Because animal-related stories generate strong public interest, news of the fire began trending on social media and regional news outlet channels within minutes. People expressed concern for the staff and sadness over the loss of the animals, particularly the charismatic giraffes. Some made comments critical of the park for having wildlife and for failing to save the animals. Communication team members effectively used messages based on honesty and empathy to respond openly to questions and comments on the park’s social channels.
Another wave of media and public interest surged the next afternoon following a news conference in collaboration with fire and police agencies. The park distributed another news release with updates about the animals lost and the wellbeing of animals saved. By the following Wednesday, fire officials determined the fire was accidental and announced the case closed; however, post-crisis communication strategies continued, driven by the goal to build strong public confidence in the wildlife park’s response to the disaster.
Strategies included providing behind-the-scenes updates on happenings at the park that was then closed for the season. These included:
- Insights into the grief counseling provided to staff saddened by the loss.
- Examples and stories of the extraordinary care of the park’s 400 animals.
- Updates on the wellbeing of the giraffe photographed the night of the blaze. Much to the relief of their fans, the park featured the rescued giraffe on its Facebook page happily receiving special snacks from his keepers.
- Plans to honor the memory of the animals lost in the fire.
Post-crisis communications helped anticipate and address questions and the public’s interest in the welfare of the animals. For example, with offers of support from people across the country, the park announced it would send all donations to an international giraffe conservation nonprofit organization working to save giraffes in Africa. Proactive communication continued to help strengthen the park’s relationship with its members, partners, social media fans and staff. The crisis-recovery plan continues being implemented with strategies for next season’s re-opening and animal stories that foster the public’s love and care for wildlife.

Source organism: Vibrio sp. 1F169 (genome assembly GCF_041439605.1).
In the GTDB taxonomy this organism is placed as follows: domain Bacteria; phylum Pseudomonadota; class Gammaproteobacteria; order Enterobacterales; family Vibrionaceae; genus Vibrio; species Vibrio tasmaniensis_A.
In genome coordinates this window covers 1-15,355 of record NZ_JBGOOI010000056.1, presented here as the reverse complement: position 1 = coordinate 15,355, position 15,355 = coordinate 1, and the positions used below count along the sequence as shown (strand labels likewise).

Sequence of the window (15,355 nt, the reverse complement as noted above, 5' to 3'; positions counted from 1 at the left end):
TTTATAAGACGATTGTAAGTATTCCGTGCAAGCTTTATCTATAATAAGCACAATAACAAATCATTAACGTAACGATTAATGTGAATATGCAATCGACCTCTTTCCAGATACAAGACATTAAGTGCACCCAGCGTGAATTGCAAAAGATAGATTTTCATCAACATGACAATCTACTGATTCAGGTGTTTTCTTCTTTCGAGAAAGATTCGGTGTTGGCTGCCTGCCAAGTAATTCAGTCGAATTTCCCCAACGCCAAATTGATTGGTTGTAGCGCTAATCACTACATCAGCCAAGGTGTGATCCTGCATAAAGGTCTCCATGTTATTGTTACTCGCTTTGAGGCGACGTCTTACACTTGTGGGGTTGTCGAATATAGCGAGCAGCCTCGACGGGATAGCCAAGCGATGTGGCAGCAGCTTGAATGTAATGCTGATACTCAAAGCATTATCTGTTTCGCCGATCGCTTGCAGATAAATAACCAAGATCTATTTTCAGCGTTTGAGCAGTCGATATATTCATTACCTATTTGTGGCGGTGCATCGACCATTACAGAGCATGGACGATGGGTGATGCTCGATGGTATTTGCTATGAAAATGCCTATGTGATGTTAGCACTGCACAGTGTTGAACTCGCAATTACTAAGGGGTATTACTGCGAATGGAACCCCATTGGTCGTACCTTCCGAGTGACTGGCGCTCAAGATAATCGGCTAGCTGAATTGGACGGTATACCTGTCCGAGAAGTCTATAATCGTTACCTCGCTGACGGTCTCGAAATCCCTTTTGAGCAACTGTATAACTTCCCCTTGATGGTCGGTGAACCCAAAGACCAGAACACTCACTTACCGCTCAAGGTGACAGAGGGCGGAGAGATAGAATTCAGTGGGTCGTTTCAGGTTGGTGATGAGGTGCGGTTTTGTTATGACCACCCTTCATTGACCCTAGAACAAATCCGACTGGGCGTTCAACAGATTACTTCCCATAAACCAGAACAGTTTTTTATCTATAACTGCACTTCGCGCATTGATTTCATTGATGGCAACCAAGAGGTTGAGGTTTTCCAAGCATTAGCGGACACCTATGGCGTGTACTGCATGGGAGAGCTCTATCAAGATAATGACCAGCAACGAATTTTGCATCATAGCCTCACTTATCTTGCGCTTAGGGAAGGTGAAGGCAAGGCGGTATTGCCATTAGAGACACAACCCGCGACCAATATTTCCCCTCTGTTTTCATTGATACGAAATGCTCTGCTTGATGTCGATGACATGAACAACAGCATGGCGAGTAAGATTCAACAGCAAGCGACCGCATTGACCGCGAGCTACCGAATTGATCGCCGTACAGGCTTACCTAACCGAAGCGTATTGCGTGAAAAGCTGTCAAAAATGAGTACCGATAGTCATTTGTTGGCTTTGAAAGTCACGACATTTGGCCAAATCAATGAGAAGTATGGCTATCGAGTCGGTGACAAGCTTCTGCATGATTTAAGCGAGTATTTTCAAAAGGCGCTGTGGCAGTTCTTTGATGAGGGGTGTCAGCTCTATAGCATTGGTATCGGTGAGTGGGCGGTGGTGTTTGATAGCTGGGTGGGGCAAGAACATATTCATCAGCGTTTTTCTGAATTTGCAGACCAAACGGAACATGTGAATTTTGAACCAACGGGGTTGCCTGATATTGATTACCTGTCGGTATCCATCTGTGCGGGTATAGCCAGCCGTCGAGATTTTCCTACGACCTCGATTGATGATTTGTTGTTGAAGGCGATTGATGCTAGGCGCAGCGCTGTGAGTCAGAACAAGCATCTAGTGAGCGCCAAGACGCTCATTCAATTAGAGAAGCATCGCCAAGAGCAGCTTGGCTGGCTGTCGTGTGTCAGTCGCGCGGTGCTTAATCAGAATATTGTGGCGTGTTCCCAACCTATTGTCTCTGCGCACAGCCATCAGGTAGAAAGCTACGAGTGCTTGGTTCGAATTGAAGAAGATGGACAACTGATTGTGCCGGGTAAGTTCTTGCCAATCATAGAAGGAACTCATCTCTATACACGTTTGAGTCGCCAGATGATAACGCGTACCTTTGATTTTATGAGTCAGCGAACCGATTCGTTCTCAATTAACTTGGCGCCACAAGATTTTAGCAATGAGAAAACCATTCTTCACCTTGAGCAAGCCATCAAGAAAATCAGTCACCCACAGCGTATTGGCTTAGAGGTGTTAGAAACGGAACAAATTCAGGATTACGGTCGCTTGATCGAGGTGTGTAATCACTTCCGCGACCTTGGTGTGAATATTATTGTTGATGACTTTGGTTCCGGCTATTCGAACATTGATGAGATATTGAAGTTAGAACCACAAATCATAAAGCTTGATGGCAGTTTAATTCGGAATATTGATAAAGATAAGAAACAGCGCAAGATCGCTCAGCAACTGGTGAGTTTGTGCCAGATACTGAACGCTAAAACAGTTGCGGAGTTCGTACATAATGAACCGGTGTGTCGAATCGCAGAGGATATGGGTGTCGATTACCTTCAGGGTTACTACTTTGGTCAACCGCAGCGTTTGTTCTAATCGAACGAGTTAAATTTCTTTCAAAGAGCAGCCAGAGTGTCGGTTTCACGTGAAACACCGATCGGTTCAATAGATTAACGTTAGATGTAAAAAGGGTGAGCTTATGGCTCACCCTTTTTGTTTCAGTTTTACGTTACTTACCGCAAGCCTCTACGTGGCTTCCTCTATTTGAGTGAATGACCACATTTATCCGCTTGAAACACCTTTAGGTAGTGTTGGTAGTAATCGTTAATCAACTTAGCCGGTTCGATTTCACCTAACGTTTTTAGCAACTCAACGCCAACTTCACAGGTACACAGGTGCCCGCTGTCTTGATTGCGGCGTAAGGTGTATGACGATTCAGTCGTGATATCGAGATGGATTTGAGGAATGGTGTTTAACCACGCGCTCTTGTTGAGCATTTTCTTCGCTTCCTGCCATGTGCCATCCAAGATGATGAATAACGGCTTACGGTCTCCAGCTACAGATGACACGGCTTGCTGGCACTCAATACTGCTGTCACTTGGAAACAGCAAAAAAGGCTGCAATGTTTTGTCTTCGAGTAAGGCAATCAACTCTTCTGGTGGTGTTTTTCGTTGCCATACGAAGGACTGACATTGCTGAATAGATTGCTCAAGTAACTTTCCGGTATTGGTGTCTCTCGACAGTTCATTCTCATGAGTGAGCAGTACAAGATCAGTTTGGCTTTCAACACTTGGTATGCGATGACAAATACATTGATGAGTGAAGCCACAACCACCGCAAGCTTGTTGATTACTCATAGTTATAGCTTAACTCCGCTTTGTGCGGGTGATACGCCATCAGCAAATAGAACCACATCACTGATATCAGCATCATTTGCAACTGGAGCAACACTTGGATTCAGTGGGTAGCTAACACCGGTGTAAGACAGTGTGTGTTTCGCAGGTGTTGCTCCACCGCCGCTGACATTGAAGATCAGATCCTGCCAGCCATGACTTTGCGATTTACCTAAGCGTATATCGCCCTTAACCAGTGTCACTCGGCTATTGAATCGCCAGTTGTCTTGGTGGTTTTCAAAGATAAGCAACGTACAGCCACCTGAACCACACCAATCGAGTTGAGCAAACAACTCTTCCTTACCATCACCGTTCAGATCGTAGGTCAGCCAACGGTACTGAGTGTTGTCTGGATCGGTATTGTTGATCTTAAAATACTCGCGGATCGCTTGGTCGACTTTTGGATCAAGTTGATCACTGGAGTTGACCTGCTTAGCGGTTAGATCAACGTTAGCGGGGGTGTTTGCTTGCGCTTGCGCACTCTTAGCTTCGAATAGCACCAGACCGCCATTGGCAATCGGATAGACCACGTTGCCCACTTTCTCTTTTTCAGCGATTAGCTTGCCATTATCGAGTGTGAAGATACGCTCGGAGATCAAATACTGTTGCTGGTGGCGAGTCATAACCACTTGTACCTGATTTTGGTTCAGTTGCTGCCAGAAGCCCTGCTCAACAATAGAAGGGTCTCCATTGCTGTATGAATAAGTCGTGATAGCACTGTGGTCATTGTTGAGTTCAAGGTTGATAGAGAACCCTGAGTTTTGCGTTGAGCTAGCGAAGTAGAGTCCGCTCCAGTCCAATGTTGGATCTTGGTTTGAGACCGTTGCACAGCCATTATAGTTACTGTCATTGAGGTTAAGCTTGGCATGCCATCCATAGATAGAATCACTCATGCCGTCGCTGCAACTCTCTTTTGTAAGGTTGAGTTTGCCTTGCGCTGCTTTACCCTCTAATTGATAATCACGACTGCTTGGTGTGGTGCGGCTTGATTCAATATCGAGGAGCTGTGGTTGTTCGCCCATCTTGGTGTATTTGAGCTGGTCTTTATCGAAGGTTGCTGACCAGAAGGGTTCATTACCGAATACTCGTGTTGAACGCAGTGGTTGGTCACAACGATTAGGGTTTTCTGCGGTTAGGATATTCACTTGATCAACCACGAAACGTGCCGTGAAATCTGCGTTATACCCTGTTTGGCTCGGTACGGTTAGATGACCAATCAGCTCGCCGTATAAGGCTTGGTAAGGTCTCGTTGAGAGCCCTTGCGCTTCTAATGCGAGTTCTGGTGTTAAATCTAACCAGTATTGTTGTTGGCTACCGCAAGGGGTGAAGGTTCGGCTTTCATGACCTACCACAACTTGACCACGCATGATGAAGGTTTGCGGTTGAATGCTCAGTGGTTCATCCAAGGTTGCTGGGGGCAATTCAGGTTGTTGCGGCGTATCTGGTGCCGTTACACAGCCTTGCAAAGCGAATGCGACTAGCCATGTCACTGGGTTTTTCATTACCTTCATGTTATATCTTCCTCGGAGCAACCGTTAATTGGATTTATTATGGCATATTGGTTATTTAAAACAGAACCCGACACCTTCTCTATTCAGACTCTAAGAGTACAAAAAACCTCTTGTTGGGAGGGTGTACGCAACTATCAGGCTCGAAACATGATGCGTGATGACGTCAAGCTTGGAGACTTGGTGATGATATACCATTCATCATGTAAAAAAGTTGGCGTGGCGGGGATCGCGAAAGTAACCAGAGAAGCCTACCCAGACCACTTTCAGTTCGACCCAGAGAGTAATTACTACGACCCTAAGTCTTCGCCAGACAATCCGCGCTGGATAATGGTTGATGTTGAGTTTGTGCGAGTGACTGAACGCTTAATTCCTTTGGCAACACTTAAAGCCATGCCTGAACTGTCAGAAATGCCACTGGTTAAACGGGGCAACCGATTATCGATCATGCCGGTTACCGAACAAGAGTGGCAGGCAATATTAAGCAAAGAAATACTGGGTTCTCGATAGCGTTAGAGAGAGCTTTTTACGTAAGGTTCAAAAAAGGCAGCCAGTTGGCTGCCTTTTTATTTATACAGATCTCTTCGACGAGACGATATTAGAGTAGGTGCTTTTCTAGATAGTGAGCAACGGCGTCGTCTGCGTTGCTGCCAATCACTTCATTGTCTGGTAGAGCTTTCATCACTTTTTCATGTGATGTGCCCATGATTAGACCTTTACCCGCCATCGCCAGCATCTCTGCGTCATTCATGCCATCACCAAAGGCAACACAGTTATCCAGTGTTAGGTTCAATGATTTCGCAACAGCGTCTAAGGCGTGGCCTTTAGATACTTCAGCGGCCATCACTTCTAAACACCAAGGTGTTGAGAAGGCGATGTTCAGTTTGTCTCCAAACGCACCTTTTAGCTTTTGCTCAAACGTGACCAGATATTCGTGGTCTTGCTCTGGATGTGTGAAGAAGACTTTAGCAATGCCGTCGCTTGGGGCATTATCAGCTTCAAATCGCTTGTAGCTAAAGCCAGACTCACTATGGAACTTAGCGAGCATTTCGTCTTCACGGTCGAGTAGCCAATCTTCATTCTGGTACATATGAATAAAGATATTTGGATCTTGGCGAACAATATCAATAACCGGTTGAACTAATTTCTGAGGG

Here’s a quick checklist to help guide post-crisis recovery that can have a positive effect on an organization’s long reputation:
- Conduct a crisis post-mortem debrief and analysis. Include detailed analysis of the organization’s social media engagement and sentiment.
- Follow through on any promises made to the public, employees, other stakeholders and pros. Proactively communicate those actions and follow up.
- Communicate to rebuild any damaged relationships. Identify all key audiences who should know about progress being made, including customers or members, employees, shareholders and, if needed, regulatory or accrediting agencies. If nonprofit, then donors, too.
- Build confidence in leadership. A crisis can be an opportunity to showcase inspired leadership to renew an organization. A leader of good character who’s truly committed to the values of an organization can step forward with optimism to rebuild the organization to be even better than it was before the crisis.
By understanding the complexity of a crisis and employing effective post-crisis communication strategies, an organization will not only survive, it will thrive.
Jill Allread, APR, is CEO of Public Communications Inc., a national independent PR and digital agency headquartered in Chicago.